As a teen, I once read a fantasy novel that had a picture on the cover that showed a wizard fighting with some lizard men. I read the novel, and liked it pretty well, except for one thing: the mage on the cover was too old, and there weren’t any lizard men. I kept thinking, “It must come at the end!”
But the scene never did take place. At the time, I wasn’t familiar with the concept of stock art. I didn’t know that publishers sometimes bought high-quality artwork at a bargain rate to grace their covers, and then slapped the pictures on inferior books. So I learned to beware.
You see, every time a publisher did that, they engaged in false advertising. They promised their readers that a cool scene would appear, and it never did. I took it so far as to avoid reading any of the books offered under that imprint.
In the same way, Hollywood studios often try to mislead audiences. They’ll advertise a movie as a rip-roaring comedy, for example, but when you go to the film you find out that it was a drama that had only three good jokes in it—just enough to make a short trailer that makes the drama look like a comedy. Why? Because a comedy will earn the studio ten times more than the drama would have.
I once looked at an ancient newspaper from the 1960s, and checked out the movies to see how many of them I might recognize. I didn’t recognize any of them. But nearly every movie was advertised as “the must-see movie of the year,” and “instant classic.”
As authors, we tend to make promises that are more subtle. I have seen stories come to me in in the Writers of the Future contest submissions, and on more than one occasion that author has promised, “This is the greatest story ever told.” I’ve even had authors send release forms, asking me to promise not to steal their ideas, etc. Most of us authors don’t take ourselves quite so seriously, but we do make promises. We just tend to be subtle about it.
Very often I’ll get a story in my manuscript pile that starts off being funny. It may be beautifully written. It might have an engaging conflict. But when I reach the end of the story, too often I will find that the humorous piece turned tragic.
The author promised me one thing on page one, but delivered its opposite at the end of the tale.
In fact, as a contest judge, I’m keenly interested in the promises that you make. If you tell me in line one that “Love is forbidden in hell, but Jonas Derringer had gone to hell precisely because he was a bad boy,” then you’re promising me a love story. If Jonas doesn’t fall in love by the end, I’ll reject your story.
Author’s make all sorts of promises. For example, if you start your story writing in a quirky English voice that promises me that you’ll take indecent liberties with the language, you’d better be consistent and end in the same voice. If on paragraph one you open with a gorgeous metaphor, one that shows creativity and a sensitivity to the language, then you had better be creative and sensitive all of the way through the tale.
You may promise on page one that you’ve got a brilliant and original setting, or that your tale is populated by fascinating characters, or that you’ll deal with a completely original idea. You might promise a tight plot, or a tale that will reveal a profound truth. What you promise doesn’t matter much—only that you deliver.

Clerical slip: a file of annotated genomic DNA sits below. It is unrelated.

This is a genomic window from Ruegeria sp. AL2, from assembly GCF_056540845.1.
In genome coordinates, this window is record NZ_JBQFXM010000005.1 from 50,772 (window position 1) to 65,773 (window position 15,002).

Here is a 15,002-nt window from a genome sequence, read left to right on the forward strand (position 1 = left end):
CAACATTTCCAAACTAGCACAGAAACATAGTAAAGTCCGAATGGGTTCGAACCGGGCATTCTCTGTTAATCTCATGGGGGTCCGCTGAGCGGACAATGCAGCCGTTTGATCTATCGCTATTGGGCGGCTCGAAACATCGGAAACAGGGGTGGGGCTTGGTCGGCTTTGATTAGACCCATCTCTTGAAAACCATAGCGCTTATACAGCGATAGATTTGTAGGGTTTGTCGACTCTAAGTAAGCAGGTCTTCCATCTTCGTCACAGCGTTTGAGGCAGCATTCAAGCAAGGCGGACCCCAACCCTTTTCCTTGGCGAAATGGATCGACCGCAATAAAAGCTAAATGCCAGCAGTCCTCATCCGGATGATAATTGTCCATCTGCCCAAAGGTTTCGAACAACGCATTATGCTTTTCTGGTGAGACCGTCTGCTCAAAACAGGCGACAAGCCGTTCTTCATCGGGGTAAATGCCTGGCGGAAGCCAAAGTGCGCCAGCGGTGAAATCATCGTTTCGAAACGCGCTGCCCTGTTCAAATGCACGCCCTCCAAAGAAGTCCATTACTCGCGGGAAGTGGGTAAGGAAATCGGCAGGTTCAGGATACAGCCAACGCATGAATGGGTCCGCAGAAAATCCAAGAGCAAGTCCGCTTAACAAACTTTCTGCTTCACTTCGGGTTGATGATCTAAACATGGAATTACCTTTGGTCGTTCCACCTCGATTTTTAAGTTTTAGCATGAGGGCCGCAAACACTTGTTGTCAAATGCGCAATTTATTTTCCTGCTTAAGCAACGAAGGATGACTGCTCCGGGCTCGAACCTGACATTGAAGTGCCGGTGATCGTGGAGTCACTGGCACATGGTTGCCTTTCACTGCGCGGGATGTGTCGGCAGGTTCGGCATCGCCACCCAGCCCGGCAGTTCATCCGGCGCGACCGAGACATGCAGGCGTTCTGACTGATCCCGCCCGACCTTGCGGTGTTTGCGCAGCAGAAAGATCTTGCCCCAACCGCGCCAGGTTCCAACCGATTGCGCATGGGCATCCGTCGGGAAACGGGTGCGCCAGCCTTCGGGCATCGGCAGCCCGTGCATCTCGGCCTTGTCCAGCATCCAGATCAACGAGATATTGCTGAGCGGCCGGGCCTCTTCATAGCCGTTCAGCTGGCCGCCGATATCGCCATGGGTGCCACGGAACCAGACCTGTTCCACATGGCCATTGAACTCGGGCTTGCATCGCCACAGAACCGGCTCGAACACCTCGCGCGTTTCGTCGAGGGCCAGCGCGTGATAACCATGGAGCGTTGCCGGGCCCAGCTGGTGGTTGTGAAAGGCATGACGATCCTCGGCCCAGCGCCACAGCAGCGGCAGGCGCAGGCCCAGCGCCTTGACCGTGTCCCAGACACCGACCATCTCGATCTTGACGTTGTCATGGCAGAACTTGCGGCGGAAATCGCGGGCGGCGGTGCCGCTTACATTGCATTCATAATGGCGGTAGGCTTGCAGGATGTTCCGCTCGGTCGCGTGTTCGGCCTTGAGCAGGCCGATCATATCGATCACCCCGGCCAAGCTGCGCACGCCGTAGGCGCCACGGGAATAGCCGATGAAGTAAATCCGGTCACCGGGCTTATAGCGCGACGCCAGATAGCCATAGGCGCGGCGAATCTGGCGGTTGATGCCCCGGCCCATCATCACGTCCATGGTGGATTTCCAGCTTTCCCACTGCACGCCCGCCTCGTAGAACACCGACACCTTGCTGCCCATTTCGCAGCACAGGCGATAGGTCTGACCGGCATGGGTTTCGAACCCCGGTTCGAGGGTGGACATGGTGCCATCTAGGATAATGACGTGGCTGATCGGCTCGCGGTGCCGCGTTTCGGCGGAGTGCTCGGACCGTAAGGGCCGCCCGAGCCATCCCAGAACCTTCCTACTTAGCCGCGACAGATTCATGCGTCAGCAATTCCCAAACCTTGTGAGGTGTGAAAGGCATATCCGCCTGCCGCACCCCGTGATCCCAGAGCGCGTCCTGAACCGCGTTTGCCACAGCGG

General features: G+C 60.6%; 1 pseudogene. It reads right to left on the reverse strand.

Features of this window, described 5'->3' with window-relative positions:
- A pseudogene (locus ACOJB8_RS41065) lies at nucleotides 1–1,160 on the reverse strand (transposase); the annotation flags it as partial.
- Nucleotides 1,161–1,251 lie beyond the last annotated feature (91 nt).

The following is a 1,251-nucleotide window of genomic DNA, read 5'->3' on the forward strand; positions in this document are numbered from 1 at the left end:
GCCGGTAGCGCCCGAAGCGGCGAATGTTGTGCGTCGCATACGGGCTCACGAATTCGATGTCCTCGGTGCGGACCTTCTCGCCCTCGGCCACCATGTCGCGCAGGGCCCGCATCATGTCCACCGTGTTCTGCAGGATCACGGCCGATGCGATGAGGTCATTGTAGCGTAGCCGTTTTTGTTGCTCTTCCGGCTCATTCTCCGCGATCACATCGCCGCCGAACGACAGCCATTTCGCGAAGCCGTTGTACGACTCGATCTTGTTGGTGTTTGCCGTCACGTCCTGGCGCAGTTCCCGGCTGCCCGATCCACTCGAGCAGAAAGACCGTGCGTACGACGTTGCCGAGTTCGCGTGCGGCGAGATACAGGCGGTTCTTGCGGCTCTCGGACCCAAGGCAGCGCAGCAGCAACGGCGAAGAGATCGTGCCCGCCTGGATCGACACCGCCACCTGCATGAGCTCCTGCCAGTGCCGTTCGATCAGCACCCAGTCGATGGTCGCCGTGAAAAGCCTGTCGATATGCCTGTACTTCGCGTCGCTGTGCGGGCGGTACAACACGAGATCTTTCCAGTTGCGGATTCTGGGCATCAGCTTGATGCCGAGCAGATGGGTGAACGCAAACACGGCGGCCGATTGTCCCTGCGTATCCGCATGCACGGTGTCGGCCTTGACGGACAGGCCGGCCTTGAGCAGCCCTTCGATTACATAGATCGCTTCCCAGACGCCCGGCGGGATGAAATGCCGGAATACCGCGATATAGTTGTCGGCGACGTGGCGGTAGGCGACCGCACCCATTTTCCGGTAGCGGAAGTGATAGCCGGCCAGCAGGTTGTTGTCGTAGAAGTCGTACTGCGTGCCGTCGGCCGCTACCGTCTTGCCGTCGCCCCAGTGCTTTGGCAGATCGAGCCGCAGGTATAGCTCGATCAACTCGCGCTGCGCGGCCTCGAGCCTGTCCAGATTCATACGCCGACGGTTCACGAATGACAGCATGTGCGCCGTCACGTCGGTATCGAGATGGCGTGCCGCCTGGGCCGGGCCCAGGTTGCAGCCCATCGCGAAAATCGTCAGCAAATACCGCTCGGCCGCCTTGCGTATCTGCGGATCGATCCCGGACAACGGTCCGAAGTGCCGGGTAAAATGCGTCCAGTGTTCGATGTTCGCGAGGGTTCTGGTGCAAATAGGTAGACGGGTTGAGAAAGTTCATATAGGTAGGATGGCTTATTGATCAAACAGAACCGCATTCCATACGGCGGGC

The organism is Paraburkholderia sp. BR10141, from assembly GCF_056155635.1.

As a reader, I want to know right up front that this is the kind of tale I want to read all of the way through. After all, if I’m opening a novel that might take twenty hours to finish, I want to know within three pages that it’s my kind of book.
There are certain inherent promises that every author makes. For example:
1) I will respect my characters. This means that at the end of the story, I won’t kill my protagonist or have him fail for no reason. I may have him die a heroic death, but if I do, there will be a purpose behind it, a deeper meaning, a compelling reason to end the tale tragically.
This is important. When a reader becomes engrossed in a tale, the reader adopts the persona of your protagonist. It’s a lot like slipping on a glove. If the protagonist is likeable, is like us, or is very interesting, then we might find that it is effortless to adopt the persona, and we will then virtually live through the protagonist’s experiences. In fact, in the best tales, we don’t slip into the persona effortlessly, we do it enthusiastically.
So when an author decides to harm a protagonist, the reader feels attacked. As a professional author, I know better than to assault my readers.
2) The tale is worth its price. As a novelist, I deal with an ephemeral art form: words on paper. If you think about it, that’s not much.
I’ve sculpted and painted, too, and both of those mediums allow the audience to get a quick grasp of what I’ve created.
But with a novel, the reader has to trust the author and publisher, believing that the piece of art really will hold up under scrutiny.
Readers get burned a lot. I’ve read books that critics have raved about, and I absolutely hated them. I’ve read books that have won major awards, and found them to be too opaque and self-indulgent to interest me. Too often, all I get is hype.
So when a publisher puts out a book in a nice package, I take note. It says to me, “This is a special book.” When I read it, I want the publisher to keep their promise to me.
But as an author, I want to keep my promises, too. For example, I want each of my books to be better than the last. I want to be known not just as a fine author, but one who surprises and delights readers at every turn. In short, I want to give my readers a compelling reason to go out and search for my books, knowing that each one will be well worth the price.
“There is nothing to writing. All you do is sit down at a typewriter and bleed.”